Michele Neylon comments on issues facing top level domain registrars IE Namespace: We Need Personal Domains!
Circle ID says of him: "Michele Neylon is MD of an Irish hosting and domain registration company.
He is also involved with the Irish Internet Association (http://www.iia.ie ) and the ISP Association or Ireland (http://www.ispai.ie ).
He currently sits on the enum353 policy advisory board where he acts as the Irish Internet Association's representative."
I have tended to avoid .ie domains myself (and for my work) as the process was too cumbersome, and paper-bound, and also more expensive than ".net",".org" or even ".com" if you could find a free name. Perhaps these initiatives in the IEDR will make it easier for us to use ".ie" for our domains in future... Good luck with it!
In this interesting post George Ou laments the lack of 802.11a uptake, and blames optimistic hype around 802.11n - it's a very good summary of the history of unlicensed bandwidth WiFi.
802.11n - The consequences of abandoning the 5 GHz frontier by ZDNet's George Ou -- When 802.11b first started getting popular in late 2000, no one imagined that it would still be the most dominant standard 6 years later and continue to dictate the design of the latest wireless LAN products because it is the lowest common denominator. As with any technology that is first to reach critical mass, it [...]
This got me thinking: O'Reilly Radar > Threads Considered Harmful
It does make sense to try and avoid explicitly managing threads, just as it does to avoid explicitly managing memory. It's just a matter of when the technology tools can catch up with what that ought to be able to do....
So I score less than Shane R was right, I'm a machine enthusiast (Ordo Ab Chao)
Umm, not sure what that tells us....
Paul Watson cites Linux, Apache and Mozilla as the three main open source projects Life is grand ｻ The Three, on a thread started with O'Reilly's Nat Torkington who asked what the three most important open source projects were.
This reminds me of the old argument about whether Linux should be called GNU/Linux, as Linux is actually just the kernel, and what makes it a great platform is all of the other software that can use the kernel (like the GCC compiler, and even the "ls" command to list files, and the "bash" shell to type built-in commands). So if I could modify Linux to GNU/Linux I'd agree. One might also think of sendmail which helped provide the other major Internet service that drove the adoption of the Internet outside academia - email.
Well I am really sorry that I missed an event hosting in my own building BarCamp SouthEast!!!! That's the breaks when schedules don't work out. I was triple booked last Saturday, and with a one year old daughter, family comes first at the weekends.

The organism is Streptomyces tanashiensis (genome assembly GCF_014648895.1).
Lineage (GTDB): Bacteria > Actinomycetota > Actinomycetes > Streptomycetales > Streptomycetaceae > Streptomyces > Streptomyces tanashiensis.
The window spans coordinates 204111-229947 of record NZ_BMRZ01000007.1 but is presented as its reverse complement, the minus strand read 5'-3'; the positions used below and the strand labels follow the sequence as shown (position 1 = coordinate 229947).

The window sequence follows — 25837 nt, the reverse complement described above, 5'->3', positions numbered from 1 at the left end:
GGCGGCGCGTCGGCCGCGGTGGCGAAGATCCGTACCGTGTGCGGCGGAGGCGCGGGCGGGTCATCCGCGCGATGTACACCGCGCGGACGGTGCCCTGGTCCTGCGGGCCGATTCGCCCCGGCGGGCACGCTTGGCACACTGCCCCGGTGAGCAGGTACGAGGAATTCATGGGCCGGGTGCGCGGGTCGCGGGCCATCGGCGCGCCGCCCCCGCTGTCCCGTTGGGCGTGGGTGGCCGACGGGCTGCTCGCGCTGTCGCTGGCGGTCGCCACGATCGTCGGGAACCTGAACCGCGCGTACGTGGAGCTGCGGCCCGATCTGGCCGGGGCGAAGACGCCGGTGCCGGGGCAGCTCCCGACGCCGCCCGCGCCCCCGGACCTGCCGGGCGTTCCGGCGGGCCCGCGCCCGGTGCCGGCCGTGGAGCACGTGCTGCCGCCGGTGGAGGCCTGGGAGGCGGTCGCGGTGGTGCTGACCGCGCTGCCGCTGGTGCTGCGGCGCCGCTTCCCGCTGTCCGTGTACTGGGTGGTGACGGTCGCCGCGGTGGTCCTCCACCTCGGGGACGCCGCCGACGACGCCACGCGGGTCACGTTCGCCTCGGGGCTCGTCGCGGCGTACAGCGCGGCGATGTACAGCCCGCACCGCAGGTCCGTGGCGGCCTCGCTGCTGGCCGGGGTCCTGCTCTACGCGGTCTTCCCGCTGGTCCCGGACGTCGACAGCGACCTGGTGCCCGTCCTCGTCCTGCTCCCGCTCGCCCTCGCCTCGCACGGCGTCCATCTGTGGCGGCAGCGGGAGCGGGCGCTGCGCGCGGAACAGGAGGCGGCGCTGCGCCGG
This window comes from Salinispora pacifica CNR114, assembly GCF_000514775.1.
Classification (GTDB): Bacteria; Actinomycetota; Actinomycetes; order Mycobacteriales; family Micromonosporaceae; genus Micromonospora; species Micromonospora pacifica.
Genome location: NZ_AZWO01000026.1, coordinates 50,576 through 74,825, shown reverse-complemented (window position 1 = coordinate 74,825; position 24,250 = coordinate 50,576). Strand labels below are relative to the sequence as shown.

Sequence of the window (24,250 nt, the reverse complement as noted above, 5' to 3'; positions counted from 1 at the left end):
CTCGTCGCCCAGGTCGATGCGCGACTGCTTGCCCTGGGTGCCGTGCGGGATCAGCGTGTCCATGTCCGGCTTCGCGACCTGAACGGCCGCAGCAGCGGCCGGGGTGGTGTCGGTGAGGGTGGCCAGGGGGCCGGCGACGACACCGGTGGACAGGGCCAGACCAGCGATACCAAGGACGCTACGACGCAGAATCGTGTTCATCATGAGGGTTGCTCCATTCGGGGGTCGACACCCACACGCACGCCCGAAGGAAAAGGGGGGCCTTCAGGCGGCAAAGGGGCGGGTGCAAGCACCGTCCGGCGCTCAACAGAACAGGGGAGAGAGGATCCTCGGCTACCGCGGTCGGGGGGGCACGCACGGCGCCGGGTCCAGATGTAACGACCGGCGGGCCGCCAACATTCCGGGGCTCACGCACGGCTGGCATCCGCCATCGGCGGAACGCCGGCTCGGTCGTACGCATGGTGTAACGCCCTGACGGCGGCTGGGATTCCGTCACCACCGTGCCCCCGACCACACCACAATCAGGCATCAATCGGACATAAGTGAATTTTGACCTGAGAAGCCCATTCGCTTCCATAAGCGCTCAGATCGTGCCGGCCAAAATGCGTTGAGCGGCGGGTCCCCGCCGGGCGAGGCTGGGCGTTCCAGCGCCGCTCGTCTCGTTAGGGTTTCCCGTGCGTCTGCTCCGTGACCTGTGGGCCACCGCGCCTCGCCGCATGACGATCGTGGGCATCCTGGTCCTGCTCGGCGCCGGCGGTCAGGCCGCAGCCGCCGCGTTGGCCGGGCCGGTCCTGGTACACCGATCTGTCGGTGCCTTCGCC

So sorry to all the cool presenters who came to the TSSG building (or to use the new name the ArcLabs Research & Innovation Centre, that is a abstract concept encompassing the TSSG research guys, and related innovation activities in WIT including the Centre for Entrepreneurship).
I was glad to see that the event had a good web/RSS/Atom presence, and I saw loads of photos of places I recognise, including this one from Bernie Goldbach, here's a list of Photos on Flickr tagged with BarCamp and SouthEast.
Famous for not being open with certain types of information, perhaps ICANN are turning the corner with their new blog ICANN Blog.
The second post announces the public release of an Annual Report 2005-2006 (PDF)
Here's a good ComputerWeekly article on IP Security: IPv6 offers data packet security and quality of service - but so does IPv4 - 17/Jan/2007 - ComputerWeekly.com
They're right to point out that IPsec can be used with IPv4 as well as IPv6.
I'll hold my fire on the iPhone hype to see how it all works out in practice. I'm a big Apple fan, and a MacBook Pro user, but I'm very happy with my Sony Ericsson P990i for now, and I'll decide whether to move to a new handset or not as the occasion arises. What is strangest for me is the move to using the finger as the pointing decice. On the P990i I use the stylus for writing letters as input, and I can do this very quickly, I cannot see the finger replacing the pen (whilst not as old as the finger, it certainly has a venerable history as a human interface tool) any time soon!
It is interesting that Fortress is effectively an update of Fortran, focusing on parallel processing capabilities. There's a big buzz around Grid Computing in general, and the open source availability of this tool could help provide more programs that can make use of Grid infrastructures - I have always found that the main bottleneck for grid/parallel computing has been parallelising the algorithms for problems.
Sun Microsystems took a new open-source step this week, enlisting the outside world's help in an attempt to create a brand-new programming language called Fortress.
On Tuesday, the company quietly released as open-source software a prototype Fortress "interpreter," a programming tool to execute Fortress programs line by line. "We're trying to engage academics and other third parties," Eric Allen, a Sun Labs computer scientist and Fortress project leader, said about the open-source move.
Fortress is designed to be a modern replacement for Fortran, a programming language born 50 years ago at IBM but still very popular for high-performance computing tasks such as forecasting the weather.
Even though Fortress grew out of a Defense Department-funded supercomputing project, it tackles a mainstream computing challenge, too: more easily extracting work from all those new processing engines appearing in multicore processors.